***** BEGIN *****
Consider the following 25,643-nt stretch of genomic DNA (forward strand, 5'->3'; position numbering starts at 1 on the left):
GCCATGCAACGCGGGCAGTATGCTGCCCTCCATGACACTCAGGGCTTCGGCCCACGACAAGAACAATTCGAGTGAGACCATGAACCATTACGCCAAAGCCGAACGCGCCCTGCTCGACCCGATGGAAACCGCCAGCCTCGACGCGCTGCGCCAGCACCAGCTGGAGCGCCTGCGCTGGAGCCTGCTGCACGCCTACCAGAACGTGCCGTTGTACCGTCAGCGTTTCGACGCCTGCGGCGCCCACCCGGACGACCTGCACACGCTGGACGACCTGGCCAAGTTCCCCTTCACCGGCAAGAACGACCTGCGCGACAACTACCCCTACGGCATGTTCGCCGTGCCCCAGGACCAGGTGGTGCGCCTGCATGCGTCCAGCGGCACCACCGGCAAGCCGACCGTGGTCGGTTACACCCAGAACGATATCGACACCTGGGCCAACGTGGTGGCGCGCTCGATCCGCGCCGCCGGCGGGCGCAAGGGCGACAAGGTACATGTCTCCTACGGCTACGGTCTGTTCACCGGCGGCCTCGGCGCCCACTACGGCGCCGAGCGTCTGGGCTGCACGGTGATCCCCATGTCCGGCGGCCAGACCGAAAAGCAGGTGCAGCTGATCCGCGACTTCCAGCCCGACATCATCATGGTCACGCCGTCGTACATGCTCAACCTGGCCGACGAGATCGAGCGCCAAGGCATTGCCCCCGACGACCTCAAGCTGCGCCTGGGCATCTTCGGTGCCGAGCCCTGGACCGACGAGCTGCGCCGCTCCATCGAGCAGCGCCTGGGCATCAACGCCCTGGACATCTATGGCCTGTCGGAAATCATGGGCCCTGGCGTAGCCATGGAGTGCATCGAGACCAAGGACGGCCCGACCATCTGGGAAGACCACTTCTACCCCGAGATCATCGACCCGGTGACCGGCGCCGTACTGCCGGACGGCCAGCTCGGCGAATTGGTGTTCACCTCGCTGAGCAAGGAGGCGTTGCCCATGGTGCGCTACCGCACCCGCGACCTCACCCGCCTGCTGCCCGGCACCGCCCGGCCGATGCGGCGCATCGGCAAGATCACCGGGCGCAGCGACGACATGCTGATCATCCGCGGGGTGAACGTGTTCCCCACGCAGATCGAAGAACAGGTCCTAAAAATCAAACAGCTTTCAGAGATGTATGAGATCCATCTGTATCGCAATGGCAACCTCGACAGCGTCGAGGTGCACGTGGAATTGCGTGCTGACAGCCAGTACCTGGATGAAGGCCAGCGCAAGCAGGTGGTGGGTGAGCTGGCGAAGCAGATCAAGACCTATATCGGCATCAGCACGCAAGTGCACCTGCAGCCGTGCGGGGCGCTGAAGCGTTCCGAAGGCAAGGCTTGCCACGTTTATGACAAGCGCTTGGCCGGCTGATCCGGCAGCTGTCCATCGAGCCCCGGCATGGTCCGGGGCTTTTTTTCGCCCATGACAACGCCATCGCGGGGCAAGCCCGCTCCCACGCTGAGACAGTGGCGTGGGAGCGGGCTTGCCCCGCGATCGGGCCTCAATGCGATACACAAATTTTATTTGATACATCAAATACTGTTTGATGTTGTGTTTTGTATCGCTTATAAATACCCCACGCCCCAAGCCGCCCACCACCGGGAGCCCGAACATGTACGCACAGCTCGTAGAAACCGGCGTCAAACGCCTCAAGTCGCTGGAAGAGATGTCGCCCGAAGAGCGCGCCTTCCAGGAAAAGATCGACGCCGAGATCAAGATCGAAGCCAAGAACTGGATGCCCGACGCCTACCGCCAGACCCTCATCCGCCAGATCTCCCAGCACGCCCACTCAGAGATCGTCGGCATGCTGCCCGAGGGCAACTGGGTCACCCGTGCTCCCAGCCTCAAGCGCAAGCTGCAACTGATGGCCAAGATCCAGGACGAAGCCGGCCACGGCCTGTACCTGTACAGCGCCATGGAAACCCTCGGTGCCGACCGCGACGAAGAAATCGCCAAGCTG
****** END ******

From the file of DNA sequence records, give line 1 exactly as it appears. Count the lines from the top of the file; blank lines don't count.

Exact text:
Consider the following 25,643-nt stretch of genomic DNA (forward strand, 5'->3'; position numbering starts at 1 on the left):